I’m not endorsing the above statement.
I don’t have to. It’s a daily habit of students already.
I hate turning in garbage. If I haven’t done what I’m supposed to do, I don’t try to turn in some crap I whipped together. I’d rather take a zero.
That hasn’t worked out for me. This is my sixth year of college.
I’m in my final semester, and I’ve discovered that classmates are experts at just turning in bull.
They don’t care about learning. They care about passing.
Show up, turn in half-assed work, cram for your exams (so you can forget everything immediately after), pay tuition, and you get a diploma!
Yes, sleep through class. Yes, text through class. Yes, wear sweatpants to class. Yes, beg professors for leniency.
What do I mean?
In honor of Lupe Fiasco‘s release of Lasers tomorrow, Mar 8, this Music Monday post is dedicated to Lupe‘s most recent release from the album, “Words I Never Said.”
This track and “The Show Goes On“ have a direct message about the indecency and corruption in American culture. And I’m putting it nicely. Just listen to the track “Words I Never Said.”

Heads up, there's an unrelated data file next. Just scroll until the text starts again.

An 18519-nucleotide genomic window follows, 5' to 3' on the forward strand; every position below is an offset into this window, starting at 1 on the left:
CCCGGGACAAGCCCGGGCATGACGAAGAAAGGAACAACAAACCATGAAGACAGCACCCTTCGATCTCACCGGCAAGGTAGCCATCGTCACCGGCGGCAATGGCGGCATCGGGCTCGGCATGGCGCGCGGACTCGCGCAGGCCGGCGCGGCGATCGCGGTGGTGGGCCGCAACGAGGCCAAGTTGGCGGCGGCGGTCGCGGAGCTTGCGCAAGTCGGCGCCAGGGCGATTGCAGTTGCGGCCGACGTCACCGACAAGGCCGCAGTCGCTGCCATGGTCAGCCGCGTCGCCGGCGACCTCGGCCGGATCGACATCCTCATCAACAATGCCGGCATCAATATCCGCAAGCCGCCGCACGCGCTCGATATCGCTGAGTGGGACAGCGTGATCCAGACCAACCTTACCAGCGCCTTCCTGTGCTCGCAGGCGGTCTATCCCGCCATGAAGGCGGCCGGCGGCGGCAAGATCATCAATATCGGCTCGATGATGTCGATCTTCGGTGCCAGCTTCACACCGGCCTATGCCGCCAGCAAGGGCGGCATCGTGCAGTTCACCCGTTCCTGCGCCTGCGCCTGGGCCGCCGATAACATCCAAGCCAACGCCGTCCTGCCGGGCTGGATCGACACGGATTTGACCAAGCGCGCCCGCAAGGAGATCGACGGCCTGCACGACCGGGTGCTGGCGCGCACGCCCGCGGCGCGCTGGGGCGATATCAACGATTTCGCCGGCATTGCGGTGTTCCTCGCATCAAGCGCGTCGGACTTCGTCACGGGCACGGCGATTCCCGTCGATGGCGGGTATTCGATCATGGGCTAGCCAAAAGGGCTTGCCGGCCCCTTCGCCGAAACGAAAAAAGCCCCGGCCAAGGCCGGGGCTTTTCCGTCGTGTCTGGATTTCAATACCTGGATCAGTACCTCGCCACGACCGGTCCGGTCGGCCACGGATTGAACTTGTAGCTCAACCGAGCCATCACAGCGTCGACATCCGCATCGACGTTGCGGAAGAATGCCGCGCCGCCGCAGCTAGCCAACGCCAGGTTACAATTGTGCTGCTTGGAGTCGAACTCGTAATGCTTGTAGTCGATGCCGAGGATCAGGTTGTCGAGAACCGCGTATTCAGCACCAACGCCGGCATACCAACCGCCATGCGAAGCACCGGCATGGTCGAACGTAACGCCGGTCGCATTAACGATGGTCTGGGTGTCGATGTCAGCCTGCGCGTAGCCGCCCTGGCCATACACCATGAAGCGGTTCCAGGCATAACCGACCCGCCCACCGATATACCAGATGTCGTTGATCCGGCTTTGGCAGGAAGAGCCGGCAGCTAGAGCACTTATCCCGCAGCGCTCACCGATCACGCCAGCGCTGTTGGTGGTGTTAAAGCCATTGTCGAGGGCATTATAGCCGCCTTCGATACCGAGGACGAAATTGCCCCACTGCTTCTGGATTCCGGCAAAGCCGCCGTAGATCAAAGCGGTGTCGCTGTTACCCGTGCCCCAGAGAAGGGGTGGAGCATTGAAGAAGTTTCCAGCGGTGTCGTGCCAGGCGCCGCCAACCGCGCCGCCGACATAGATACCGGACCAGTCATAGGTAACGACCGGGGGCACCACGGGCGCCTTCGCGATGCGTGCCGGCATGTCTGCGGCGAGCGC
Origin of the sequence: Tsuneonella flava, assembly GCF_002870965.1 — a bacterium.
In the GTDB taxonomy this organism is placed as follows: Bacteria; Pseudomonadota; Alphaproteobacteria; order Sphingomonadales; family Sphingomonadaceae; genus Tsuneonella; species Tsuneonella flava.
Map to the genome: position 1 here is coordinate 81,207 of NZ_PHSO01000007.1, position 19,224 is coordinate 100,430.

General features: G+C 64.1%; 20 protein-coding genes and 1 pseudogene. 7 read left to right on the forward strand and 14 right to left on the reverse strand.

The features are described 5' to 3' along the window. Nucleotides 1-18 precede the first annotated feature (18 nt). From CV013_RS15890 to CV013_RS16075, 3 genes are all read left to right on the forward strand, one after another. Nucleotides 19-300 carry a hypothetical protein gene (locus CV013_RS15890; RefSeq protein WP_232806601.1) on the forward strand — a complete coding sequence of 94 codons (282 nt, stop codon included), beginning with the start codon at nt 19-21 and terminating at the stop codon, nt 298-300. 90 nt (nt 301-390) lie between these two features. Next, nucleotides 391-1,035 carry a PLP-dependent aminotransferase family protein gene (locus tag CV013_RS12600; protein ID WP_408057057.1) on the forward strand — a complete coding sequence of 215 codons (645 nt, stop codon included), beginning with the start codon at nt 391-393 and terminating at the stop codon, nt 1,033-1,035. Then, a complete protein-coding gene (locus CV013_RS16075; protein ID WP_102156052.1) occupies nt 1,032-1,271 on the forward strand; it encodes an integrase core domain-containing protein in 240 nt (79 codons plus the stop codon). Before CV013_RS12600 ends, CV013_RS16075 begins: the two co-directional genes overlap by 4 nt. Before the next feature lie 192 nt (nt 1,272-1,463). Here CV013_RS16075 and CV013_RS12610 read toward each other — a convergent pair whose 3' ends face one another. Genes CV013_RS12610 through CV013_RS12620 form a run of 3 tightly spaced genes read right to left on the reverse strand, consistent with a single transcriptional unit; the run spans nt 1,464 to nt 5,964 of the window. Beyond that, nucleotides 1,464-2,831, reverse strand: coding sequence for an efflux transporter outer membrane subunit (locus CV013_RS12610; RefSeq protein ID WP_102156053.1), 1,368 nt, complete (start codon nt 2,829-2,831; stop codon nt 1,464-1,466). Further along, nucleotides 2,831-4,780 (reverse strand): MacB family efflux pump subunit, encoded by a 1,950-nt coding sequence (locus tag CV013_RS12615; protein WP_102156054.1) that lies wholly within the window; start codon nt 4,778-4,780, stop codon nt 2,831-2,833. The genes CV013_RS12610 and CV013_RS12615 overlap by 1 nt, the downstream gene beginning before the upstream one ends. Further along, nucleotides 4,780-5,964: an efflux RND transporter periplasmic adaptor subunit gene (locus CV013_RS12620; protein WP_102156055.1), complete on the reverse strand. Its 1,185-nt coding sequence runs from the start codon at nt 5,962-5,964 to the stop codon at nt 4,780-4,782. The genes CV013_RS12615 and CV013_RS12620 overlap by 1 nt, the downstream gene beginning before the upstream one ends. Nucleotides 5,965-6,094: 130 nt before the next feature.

Lupe’s previous albums (Food & Liquor, The Cool) used sophisticated literary devices to speak to the issues that inner city culture and Black youth face. Both albums feature songs that are extended metaphors, the entire album, The Cool, is an extended metaphor, and Lupe personifies abstractions like The Cool, The Streets, and The Game to further reveal traits of the Black struggle. In The Coolest, he says, ”Streets got my heart, game got my soul.”
I came across this handout from one summer’s Resident Assistant training at Towson University.
When they know nothing about the situations and struggles that the majorities (of the world) face, why do white, privileged men make the decisions for the rest of the world? No wonder there are so many conflicts.